Spring of the Stag God by J.C. Herneson
Bear Bones Books/Lethe Press, 2010
J.C. Herneson’s gay erotic fantasy Spring of the Stag God sat on my bookshelf for years before I opened it. The publisher sent it to me, unsolicited, back in 2011, along with Simon Shepard’s Sodomy!, which I’d agreed to review. The raw but evocative cover both intrigued me and made me blush. A snarling, muscular, tattooed man, his tangled red hair crowned with massive antlers, masturbates an enormous green cock in each hand, while his own rears up proudly, drooling semen. The image is both gorgeously drawn and incredibly obscene. More of these drawings, by artist Kupopo, decorate the title page and introduce each section—full of eloquent curves, stuffed holes and dripping organs.
One review of this book on Amazon says “I’ve never read anything like it.” I have to agree with this sentiment. Spring of the Stag God has the logic of filthy dreams tempered by a hint of pagan spirituality that glorifies the rituals of the flesh.
The book, which is divided into three sections, unfolds in a mythical realm inhabited by both men and orcs, a brutish but massively powerful race of warriors. In the first part, “A Stag God is Born”, the fifteen year old human youth Ashlan suffers from strange, wild dreams brimming with eroticism. When his uncle takes him anally, the experience triggers the change latent in Ashlan from the start. He begins his transformation into the Seven-Tined Stag God sacred to the Split-Hoof tribe of orcs.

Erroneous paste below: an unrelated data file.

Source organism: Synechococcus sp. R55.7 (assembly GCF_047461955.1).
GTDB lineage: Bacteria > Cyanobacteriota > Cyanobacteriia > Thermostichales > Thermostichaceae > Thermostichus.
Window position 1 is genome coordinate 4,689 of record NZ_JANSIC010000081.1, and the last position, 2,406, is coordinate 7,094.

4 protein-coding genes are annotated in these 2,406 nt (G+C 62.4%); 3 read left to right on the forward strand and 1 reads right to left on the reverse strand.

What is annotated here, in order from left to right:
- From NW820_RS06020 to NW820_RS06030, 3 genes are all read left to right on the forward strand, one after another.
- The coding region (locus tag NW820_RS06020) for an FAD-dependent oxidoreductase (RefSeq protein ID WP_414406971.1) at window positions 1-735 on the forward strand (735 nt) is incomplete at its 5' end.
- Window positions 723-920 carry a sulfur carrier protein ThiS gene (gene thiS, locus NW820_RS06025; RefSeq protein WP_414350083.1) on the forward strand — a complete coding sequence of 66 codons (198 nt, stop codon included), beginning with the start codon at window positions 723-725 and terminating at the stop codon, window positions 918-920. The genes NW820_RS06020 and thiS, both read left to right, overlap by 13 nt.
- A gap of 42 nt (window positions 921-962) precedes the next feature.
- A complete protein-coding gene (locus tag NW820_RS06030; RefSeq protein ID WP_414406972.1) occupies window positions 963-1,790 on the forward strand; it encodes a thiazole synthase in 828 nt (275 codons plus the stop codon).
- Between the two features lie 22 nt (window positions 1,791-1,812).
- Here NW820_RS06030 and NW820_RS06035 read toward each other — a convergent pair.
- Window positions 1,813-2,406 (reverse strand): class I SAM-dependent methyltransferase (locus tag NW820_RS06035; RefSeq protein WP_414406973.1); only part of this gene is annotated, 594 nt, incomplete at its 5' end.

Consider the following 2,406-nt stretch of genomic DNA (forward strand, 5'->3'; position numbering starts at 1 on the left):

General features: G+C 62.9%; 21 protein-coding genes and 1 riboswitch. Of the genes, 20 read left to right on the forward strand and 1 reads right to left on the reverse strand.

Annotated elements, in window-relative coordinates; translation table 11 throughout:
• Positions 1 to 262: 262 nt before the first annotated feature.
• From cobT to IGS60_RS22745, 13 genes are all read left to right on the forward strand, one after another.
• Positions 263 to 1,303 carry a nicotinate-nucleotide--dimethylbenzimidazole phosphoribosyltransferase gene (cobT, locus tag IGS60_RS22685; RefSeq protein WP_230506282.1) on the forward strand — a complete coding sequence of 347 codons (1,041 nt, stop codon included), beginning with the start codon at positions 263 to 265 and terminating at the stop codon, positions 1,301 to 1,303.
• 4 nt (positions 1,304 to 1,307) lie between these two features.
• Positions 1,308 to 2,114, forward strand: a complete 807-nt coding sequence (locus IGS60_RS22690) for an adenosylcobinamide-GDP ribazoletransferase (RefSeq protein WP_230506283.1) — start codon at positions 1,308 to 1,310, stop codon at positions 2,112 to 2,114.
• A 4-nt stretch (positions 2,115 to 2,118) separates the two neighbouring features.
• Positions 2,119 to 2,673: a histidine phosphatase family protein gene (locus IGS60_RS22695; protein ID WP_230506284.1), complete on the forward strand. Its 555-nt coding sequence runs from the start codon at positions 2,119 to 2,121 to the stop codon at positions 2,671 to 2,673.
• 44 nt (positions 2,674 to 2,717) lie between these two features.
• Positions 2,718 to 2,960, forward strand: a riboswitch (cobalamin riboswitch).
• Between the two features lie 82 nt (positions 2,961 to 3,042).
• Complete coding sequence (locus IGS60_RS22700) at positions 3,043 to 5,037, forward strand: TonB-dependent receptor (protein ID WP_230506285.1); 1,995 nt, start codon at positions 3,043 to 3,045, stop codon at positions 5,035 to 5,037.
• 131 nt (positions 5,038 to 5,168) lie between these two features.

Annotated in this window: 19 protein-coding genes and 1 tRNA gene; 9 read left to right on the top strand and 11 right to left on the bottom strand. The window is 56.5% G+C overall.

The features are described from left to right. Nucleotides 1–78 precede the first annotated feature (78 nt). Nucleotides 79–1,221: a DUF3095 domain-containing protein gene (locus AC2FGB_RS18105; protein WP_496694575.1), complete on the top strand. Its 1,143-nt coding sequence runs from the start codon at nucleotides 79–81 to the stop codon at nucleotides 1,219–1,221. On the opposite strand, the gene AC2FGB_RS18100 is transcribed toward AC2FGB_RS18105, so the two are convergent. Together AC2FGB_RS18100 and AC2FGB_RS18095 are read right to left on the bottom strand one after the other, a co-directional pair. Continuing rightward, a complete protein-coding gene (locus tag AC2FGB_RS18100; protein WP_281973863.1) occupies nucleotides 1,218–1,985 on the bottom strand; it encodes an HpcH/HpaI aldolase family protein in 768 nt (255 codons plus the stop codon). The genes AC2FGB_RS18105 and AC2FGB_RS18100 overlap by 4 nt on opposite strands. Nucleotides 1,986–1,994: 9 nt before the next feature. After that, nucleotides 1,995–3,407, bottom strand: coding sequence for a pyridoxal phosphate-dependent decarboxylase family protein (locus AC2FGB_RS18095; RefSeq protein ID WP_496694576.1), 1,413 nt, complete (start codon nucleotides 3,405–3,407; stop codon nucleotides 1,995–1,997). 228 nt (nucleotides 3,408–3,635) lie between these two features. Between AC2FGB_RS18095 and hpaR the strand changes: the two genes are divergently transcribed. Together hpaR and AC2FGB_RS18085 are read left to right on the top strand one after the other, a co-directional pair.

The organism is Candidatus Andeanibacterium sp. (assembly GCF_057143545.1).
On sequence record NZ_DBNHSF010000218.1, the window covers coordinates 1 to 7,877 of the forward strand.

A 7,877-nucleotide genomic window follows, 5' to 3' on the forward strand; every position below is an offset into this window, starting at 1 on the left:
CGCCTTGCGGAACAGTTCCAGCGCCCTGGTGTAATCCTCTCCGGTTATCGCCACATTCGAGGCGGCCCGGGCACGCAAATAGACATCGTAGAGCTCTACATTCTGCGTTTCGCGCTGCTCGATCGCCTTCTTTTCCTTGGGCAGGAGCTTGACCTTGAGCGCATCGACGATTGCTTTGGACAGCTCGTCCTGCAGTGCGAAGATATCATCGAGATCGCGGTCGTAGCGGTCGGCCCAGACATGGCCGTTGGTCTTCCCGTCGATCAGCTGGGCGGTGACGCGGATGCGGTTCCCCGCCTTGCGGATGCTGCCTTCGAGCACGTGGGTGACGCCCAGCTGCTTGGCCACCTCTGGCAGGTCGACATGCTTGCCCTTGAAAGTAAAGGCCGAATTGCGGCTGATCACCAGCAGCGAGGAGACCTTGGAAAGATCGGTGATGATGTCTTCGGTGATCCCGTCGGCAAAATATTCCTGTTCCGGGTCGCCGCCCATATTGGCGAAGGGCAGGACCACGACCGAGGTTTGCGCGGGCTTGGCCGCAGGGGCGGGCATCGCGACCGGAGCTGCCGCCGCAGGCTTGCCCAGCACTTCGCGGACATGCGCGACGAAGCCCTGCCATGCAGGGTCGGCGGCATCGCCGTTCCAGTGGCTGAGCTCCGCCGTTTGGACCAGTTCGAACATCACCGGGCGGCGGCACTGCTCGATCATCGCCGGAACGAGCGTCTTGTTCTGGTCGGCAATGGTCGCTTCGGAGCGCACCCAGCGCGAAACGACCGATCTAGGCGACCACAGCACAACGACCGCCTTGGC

The Stag God is one with the forest, a creature of the elements. He epitomizes fertility. And he takes, sometimes brutally, the male bodies he encounters, both human and orc. To be penetrated by the Stag God’s massive cock is devastating and painful, but it can also be transcendent. Male-male fucking is a sacrament in Herneson’s fantasy world.
In the second section, “The Stag and the Bear”, Ashlan seeks out the fearsome Bear God as his mentor and master. He battles his way to the stormy mountain peak where the Bear resides. The Bear claims the young god's ass and wins his devotion and service. The interlude with the Bear pushes the Stag God further along his path to divinity.
The third section, “The Stag God’s Apostle”, was my favorite. This section most clearly articulates the contrast between the Stag God’s magical world of untrammeled animal lust and the self-denying, repressive spirituality of men, as represented by the Patriarch of the Lord of Light. Yet even the so-called godly succumb to the lure of raging cocks and hungry assholes.
You’ll find a lot of fucking in this book, much of it rough to the point of pain. Some of it unquestionably deserves the label rape. However, you will find tenderness, too, and a sense of redemption that comes from the merging of bodies and the indulgence of desire. The young orc Hadra who is ravaged by Ashlan in Part One becomes his devoted apostle in Part Three, ready to lay down his life for the God who made him aware of who and what he is.
I’m not a gay man, but personally, I found some scenes in this book deeply erotic. This is may be because I also believe that flesh and spirit cannot be separated.
However, I suspect many readers might be offended by this book. It’s not for the squeamish, and anything but politically correct. My reluctance to take it down from the shelves had some justification.
The only thing that really bothered me about Spring of the Stag God, though, was some tendency toward repetition. The plot is highly original, but the scenes of sexual excess all tend to be described in the same way, using the same terminology. After a while, I’d really read enough about “nethers”!
This is a quibble, though. If you enjoy non-consensual homoerotic fantasy, Spring of the Stag God will satisfy that craving.